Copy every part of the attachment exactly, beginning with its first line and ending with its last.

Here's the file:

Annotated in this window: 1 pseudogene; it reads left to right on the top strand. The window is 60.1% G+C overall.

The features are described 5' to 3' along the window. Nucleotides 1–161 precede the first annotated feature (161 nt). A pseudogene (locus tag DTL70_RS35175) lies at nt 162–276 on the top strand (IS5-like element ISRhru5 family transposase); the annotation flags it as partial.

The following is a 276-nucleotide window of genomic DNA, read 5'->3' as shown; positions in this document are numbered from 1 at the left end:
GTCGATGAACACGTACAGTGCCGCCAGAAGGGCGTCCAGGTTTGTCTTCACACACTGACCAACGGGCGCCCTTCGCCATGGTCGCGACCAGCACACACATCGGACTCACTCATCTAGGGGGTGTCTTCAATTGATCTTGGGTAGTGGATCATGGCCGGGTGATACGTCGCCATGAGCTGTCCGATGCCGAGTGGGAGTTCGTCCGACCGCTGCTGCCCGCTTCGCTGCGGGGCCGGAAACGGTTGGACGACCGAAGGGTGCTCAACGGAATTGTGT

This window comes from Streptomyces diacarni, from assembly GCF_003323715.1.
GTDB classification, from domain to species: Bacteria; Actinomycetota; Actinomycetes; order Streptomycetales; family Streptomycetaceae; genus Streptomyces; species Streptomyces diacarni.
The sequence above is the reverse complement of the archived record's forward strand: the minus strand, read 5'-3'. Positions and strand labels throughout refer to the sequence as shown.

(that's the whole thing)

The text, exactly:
Annotated in this window: 1 pseudogene; it reads left to right on the top strand. The window is 60.1% G+C overall.

The features are described 5' to 3' along the window. Nucleotides 1–161 precede the first annotated feature (161 nt). A pseudogene (locus tag DTL70_RS35175) lies at nt 162–276 on the top strand (IS5-like element ISRhru5 family transposase); the annotation flags it as partial.

The following is a 276-nucleotide window of genomic DNA, read 5'->3' as shown; positions in this document are numbered from 1 at the left end:
GTCGATGAACACGTACAGTGCCGCCAGAAGGGCGTCCAGGTTTGTCTTCACACACTGACCAACGGGCGCCCTTCGCCATGGTCGCGACCAGCACACACATCGGACTCACTCATCTAGGGGGTGTCTTCAATTGATCTTGGGTAGTGGATCATGGCCGGGTGATACGTCGCCATGAGCTGTCCGATGCCGAGTGGGAGTTCGTCCGACCGCTGCTGCCCGCTTCGCTGCGGGGCCGGAAACGGTTGGACGACCGAAGGGTGCTCAACGGAATTGTGT

This window comes from Streptomyces diacarni, from assembly GCF_003323715.1.
GTDB classification, from domain to species: Bacteria; Actinomycetota; Actinomycetes; order Streptomycetales; family Streptomycetaceae; genus Streptomyces; species Streptomyces diacarni.
The sequence above is the reverse complement of the archived record's forward strand: the minus strand, read 5'-3'. Positions and strand labels throughout refer to the sequence as shown.